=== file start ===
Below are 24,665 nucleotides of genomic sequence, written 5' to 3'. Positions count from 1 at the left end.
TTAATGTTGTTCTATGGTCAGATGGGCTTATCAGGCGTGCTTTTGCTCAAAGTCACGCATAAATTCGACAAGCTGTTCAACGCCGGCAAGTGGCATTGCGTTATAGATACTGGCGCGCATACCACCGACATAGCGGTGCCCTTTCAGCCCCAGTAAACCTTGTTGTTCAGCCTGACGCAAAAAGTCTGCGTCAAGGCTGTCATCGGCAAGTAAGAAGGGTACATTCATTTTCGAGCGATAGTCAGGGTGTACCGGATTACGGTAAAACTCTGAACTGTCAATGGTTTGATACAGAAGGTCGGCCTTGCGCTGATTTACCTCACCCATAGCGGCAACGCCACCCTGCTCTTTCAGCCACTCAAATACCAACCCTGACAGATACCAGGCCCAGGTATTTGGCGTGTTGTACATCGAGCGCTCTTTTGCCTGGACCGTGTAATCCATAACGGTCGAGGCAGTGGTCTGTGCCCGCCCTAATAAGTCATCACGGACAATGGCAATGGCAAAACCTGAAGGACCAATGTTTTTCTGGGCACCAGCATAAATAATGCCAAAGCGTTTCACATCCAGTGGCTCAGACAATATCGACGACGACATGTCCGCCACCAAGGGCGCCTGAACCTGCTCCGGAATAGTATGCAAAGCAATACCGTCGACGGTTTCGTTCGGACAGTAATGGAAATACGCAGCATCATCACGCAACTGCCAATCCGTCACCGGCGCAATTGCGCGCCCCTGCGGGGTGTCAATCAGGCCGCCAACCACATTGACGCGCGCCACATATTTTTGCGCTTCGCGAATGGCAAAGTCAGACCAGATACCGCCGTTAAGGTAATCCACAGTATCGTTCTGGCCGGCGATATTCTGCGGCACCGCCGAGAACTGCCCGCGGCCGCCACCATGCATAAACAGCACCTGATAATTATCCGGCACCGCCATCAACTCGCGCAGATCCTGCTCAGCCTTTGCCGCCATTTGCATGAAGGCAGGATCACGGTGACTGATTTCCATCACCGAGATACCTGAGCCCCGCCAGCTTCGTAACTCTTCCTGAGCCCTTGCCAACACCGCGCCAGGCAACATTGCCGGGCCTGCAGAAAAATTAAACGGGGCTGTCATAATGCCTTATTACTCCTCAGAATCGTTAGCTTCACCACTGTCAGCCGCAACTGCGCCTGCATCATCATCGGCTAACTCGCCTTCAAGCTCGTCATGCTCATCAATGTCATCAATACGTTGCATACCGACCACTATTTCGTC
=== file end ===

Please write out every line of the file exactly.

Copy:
Below are 24,665 nucleotides of genomic sequence, written 5' to 3'. Positions count from 1 at the left end.
TTAATGTTGTTCTATGGTCAGATGGGCTTATCAGGCGTGCTTTTGCTCAAAGTCACGCATAAATTCGACAAGCTGTTCAACGCCGGCAAGTGGCATTGCGTTATAGATACTGGCGCGCATACCACCGACATAGCGGTGCCCTTTCAGCCCCAGTAAACCTTGTTGTTCAGCCTGACGCAAAAAGTCTGCGTCAAGGCTGTCATCGGCAAGTAAGAAGGGTACATTCATTTTCGAGCGATAGTCAGGGTGTACCGGATTACGGTAAAACTCTGAACTGTCAATGGTTTGATACAGAAGGTCGGCCTTGCGCTGATTTACCTCACCCATAGCGGCAACGCCACCCTGCTCTTTCAGCCACTCAAATACCAACCCTGACAGATACCAGGCCCAGGTATTTGGCGTGTTGTACATCGAGCGCTCTTTTGCCTGGACCGTGTAATCCATAACGGTCGAGGCAGTGGTCTGTGCCCGCCCTAATAAGTCATCACGGACAATGGCAATGGCAAAACCTGAAGGACCAATGTTTTTCTGGGCACCAGCATAAATAATGCCAAAGCGTTTCACATCCAGTGGCTCAGACAATATCGACGACGACATGTCCGCCACCAAGGGCGCCTGAACCTGCTCCGGAATAGTATGCAAAGCAATACCGTCGACGGTTTCGTTCGGACAGTAATGGAAATACGCAGCATCATCACGCAACTGCCAATCCGTCACCGGCGCAATTGCGCGCCCCTGCGGGGTGTCAATCAGGCCGCCAACCACATTGACGCGCGCCACATATTTTTGCGCTTCGCGAATGGCAAAGTCAGACCAGATACCGCCGTTAAGGTAATCCACAGTATCGTTCTGGCCGGCGATATTCTGCGGCACCGCCGAGAACTGCCCGCGGCCGCCACCATGCATAAACAGCACCTGATAATTATCCGGCACCGCCATCAACTCGCGCAGATCCTGCTCAGCCTTTGCCGCCATTTGCATGAAGGCAGGATCACGGTGACTGATTTCCATCACCGAGATACCTGAGCCCCGCCAGCTTCGTAACTCTTCCTGAGCCCTTGCCAACACCGCGCCAGGCAACATTGCCGGGCCTGCAGAAAAATTAAACGGGGCTGTCATAATGCCTTATTACTCCTCAGAATCGTTAGCTTCACCACTGTCAGCCGCAACTGCGCCTGCATCATCATCGGCTAACTCGCCTTCAAGCTCGTCATGCTCATCAATGTCATCAATACGTTGCATACCGACCACTATTTCGTC